Housing plans which would increase size of Northumberland village by 30% turned down at appeal

Plans for new housing which would have increased the size of anote-0 Northumberland village by more than a third have been rejected on appeal.

By Ben O'Connell
Tuesday, 26th November 2019, 4:08 pm
Updated Thursday, 28th November 2019, 11:37 am

The Northumberland Estates applied back in late 2017 to build 30 new homes on agricultural land east of Greycroft, in West Thirston, but the outline scheme was turned down by the county council in July.

This decision was appealed, but, following a hearing last month, a planning inspector has now found in favour of the local authority and dismissed the appeal. The development was refused by the council for seven reasons, although it had subsequently reached agreement with the Estates on five of these.

Therefore, in her decision notice, inspector Helen Hockenhull set out that the main issues were whether the site is a suitable location for residential development and the effect of the proposal on the character and appearance of the area.

Sign up to our daily newsletter

The sign for West Thirston. Picture c/o Google Streetview

She also considered the effect on designated natural habitat sites, even though this was one of the issues which had been resolved, and she was satisfied by what had been agreed.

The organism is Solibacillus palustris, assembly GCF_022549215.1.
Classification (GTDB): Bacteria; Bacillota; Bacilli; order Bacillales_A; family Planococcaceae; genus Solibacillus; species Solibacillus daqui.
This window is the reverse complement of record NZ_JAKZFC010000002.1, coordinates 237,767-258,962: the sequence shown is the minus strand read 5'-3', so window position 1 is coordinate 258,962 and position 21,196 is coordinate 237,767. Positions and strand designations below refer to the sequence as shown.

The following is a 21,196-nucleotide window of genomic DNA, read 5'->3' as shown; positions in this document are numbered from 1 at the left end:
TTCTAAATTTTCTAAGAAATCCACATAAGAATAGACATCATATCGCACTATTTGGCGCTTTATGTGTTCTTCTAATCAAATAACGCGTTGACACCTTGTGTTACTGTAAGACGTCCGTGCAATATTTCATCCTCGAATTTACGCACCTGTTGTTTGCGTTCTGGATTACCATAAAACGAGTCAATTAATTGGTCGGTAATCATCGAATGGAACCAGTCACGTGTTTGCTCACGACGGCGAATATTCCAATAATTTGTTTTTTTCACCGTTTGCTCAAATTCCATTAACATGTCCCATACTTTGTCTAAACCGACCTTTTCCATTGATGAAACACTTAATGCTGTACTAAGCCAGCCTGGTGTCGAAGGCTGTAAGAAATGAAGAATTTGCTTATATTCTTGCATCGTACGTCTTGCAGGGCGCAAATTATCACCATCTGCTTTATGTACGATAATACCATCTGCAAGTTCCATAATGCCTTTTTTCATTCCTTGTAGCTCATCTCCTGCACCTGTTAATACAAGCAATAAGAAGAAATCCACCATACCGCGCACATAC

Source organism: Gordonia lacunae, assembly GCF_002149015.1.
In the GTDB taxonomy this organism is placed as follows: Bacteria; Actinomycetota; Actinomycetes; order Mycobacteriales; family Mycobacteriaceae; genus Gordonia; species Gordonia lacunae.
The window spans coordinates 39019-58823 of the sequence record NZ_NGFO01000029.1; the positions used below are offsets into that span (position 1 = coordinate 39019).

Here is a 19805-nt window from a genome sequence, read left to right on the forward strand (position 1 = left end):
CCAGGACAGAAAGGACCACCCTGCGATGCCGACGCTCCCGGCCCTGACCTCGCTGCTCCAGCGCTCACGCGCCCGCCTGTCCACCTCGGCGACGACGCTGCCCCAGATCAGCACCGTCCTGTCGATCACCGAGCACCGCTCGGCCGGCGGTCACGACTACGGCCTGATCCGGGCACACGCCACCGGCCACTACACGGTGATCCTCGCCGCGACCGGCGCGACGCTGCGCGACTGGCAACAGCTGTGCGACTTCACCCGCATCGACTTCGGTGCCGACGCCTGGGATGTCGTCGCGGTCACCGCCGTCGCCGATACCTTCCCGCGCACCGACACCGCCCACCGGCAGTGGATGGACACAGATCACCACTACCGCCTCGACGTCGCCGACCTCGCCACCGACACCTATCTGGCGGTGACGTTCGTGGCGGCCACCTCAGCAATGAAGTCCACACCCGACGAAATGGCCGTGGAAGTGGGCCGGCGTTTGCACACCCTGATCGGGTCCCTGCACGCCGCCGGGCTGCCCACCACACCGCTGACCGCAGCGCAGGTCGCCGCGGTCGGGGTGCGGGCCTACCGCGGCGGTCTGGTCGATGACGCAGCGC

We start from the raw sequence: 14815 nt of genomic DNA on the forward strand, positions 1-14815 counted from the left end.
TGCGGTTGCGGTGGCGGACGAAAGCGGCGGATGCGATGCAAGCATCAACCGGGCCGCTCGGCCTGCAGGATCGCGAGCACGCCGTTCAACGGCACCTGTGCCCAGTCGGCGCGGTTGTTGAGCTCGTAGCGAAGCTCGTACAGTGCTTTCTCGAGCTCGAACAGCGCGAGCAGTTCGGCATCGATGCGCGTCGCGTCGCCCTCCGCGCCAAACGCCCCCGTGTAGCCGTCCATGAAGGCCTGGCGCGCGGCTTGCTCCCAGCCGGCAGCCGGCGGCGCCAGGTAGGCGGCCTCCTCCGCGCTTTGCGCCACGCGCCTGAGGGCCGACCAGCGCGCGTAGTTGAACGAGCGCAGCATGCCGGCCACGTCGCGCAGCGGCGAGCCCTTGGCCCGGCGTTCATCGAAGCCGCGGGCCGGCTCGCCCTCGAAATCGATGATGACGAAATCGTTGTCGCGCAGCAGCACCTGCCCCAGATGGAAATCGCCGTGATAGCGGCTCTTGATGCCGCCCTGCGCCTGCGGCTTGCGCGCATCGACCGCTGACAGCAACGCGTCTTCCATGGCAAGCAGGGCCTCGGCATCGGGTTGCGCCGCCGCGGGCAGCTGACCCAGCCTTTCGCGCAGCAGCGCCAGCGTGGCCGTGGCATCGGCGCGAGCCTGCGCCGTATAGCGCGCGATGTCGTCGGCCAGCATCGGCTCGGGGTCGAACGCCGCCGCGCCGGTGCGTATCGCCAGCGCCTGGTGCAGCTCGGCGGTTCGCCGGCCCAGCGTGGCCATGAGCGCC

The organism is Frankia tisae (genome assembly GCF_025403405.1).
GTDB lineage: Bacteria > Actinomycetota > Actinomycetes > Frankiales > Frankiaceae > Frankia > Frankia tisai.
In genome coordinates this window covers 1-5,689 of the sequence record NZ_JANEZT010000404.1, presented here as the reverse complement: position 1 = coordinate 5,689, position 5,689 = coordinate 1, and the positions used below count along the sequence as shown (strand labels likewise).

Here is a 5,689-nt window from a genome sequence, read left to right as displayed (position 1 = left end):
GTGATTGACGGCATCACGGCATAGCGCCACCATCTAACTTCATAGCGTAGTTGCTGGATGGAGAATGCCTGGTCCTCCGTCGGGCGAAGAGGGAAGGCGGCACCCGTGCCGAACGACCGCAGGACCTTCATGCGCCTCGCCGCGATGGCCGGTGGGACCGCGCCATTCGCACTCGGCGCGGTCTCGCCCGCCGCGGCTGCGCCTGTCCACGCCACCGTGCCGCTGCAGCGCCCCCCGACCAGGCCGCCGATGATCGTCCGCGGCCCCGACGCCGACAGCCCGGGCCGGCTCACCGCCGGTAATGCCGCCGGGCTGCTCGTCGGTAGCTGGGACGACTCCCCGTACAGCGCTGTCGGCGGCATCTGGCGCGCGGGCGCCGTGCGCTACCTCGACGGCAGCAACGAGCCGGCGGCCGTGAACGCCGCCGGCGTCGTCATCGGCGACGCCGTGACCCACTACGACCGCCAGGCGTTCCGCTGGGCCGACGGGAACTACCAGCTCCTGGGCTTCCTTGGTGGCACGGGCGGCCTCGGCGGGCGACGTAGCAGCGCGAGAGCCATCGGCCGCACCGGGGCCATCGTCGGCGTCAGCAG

In relation to it being a suitable location, Ms Hockenhull said that the site is outside the settlement boundary, which ”still forms a useful function” but can only be given moderate weight, as it is part of an out-of-date policy.

She added that while West Thirston has very limited facilities, there is good access to neighbouring Felton for residents to meet everyday needs.

“It is not uncommon for a rural village to be dependent on the shops and services in an adjoining settlement, neither is the need to travel to larger settlements either by public transport or car for a wider range of services,” she wrote. 2Accordingly, I conclude that the appeal site is in an accessible location.”

However, in terms of character and appearance, she explained: “West Thirston has about 80 homes. A development of 30 dwellings would significantly increase the number of properties in the village.

“I consider that the scale of development proposed would result in a significant expansion, out of keeping with the built form and character of the village.”